Here’s The Real Reason Jeremy Corbyn Banned McDonalds From The Labour Party Conference

No, it wasn't because Jeremy Corbyn was being 'snobby'

Here's The Real Reason Jeremy Corbyn Banned McDonalds From The Labour Party Conference

by Jess Commons |
Published on

And now, back to the age-old tradition of middle-aged men getting their knickers in a twist.

Saturday saw yet another row kick off within Labour when it emerged that the National Executive Committee for Labour had turned down a £30,000 offer from McDonalds to set up an 'interactive experience' display to support British farm produce at the upcoming Labour Party Conference.

As a side note: what is an interactive experience supporting farm produce? Right now I'm imagining that Simpsons episode where they go to a restaurant where you can pick your own cow to be slaughtered for your dinner. That would certainly add an edge to the whole proceeeding.

Anyways, always on the lookout for reasons to get mad at Corbs, Labour dissenters have come out in force to condemn the decision. Ian Austin, the Labour MP for Dudley North tweeted 'Why has @UKLabour turned down £30k from McDonald's? My first job was in their branch of Dudley High Street' and Labour MP for Ilford North Wes Streeting said, 'It smacks of a snobby attitude towards fast-food restaurants and people who work or eat at them. McDonald’s may not be the trendy falafel bar that some people in politics like to hang out at but it's enjoyed by families across the country.'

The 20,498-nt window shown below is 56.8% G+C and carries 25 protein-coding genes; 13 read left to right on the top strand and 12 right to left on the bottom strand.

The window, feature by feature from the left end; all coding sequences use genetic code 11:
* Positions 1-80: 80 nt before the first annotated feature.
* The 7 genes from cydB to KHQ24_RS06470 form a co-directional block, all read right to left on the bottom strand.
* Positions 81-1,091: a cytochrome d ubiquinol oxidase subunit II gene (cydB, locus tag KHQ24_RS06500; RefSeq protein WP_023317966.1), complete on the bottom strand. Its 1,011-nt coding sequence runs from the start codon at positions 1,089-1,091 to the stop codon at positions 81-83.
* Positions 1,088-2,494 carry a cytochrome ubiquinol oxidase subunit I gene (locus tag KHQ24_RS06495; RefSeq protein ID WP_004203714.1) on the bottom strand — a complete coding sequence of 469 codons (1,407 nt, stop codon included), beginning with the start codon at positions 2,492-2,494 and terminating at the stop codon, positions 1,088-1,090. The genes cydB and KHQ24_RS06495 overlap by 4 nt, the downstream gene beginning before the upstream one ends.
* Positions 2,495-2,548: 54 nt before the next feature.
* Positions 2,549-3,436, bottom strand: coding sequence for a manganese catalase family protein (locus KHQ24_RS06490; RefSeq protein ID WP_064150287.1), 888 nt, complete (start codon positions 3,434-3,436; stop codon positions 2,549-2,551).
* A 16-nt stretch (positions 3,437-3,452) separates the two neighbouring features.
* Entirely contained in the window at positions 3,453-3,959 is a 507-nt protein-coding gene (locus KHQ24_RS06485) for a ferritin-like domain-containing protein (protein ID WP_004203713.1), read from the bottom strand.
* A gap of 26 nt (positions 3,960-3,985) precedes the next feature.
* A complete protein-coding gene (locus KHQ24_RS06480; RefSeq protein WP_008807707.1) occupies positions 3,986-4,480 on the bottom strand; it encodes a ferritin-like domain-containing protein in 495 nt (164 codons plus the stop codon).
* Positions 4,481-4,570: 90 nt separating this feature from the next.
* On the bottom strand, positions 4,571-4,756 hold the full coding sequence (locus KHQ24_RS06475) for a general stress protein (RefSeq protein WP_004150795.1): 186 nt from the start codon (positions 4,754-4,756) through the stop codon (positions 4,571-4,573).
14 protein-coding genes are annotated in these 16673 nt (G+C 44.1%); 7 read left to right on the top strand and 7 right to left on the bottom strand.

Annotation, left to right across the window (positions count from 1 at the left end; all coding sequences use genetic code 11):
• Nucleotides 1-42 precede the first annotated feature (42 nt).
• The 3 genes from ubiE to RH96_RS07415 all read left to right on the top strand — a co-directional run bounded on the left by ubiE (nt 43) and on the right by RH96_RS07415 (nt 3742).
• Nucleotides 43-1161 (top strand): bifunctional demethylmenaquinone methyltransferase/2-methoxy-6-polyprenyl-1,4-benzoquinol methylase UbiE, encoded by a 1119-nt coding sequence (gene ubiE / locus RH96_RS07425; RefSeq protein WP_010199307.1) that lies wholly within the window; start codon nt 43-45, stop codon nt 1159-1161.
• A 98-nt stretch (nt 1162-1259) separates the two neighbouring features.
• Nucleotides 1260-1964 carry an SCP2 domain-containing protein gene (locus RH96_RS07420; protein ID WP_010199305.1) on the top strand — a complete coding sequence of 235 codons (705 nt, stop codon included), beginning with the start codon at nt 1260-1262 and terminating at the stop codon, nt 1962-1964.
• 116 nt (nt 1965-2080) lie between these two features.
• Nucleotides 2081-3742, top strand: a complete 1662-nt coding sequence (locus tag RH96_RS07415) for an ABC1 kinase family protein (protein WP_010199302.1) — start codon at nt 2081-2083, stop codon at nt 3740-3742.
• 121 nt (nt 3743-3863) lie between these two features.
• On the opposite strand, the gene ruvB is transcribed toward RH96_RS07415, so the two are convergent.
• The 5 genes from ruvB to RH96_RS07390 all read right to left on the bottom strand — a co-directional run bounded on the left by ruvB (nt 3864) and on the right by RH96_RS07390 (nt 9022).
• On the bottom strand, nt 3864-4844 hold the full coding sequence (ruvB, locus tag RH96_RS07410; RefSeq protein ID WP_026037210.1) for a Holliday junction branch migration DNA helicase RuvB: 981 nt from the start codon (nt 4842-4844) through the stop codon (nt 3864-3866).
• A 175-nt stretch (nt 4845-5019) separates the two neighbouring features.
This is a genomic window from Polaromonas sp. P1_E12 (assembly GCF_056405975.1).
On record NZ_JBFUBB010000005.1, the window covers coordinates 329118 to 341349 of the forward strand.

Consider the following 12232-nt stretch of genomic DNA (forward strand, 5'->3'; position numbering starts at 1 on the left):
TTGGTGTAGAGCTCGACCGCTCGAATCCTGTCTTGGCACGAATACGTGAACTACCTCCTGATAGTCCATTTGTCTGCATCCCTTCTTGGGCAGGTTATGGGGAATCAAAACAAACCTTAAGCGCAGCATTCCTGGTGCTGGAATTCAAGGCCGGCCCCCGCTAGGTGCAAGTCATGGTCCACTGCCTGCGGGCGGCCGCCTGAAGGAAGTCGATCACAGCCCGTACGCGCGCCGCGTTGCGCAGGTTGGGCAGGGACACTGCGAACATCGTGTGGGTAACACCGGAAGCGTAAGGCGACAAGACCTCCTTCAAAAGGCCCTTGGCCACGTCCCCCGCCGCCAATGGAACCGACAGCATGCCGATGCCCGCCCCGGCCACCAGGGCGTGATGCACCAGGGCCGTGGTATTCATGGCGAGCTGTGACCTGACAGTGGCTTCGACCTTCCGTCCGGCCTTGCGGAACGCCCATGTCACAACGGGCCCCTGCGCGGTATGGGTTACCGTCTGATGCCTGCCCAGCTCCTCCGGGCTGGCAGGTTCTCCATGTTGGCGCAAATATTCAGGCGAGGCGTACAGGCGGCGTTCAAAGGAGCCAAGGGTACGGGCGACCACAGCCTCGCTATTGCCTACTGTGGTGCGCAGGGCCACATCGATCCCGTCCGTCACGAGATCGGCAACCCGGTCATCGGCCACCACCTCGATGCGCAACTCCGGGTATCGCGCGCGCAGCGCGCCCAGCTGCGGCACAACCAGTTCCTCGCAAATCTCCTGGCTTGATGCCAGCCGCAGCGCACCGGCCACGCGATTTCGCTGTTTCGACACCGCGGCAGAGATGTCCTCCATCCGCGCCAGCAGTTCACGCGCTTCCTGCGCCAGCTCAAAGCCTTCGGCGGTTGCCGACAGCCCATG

According to an exclusive report in Politics Homes today though, McDonalds was denied from the event for a very different reason; 'McDonald's have failed every test when it comes to union recognition and decent employment standards' a source close to Corbs said.

As recently as last August, the UK chief executive of the fast food chain Paul Pomroy defended the company's use of zero hour contracts. 'We still have zero-hours contracts and they are very flexible contracts, so people at McDonald’s get their shifts two weeks in advance and we allow employees to go and work elsewhere.'

Perhaps Corbs' decision was less 'I'm a leftie veggie who only eats falafel' and more 'I care about the little guy?'

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Follow Jess on Twitter @Jess_Commons

This article originally appeared on The Debrief.

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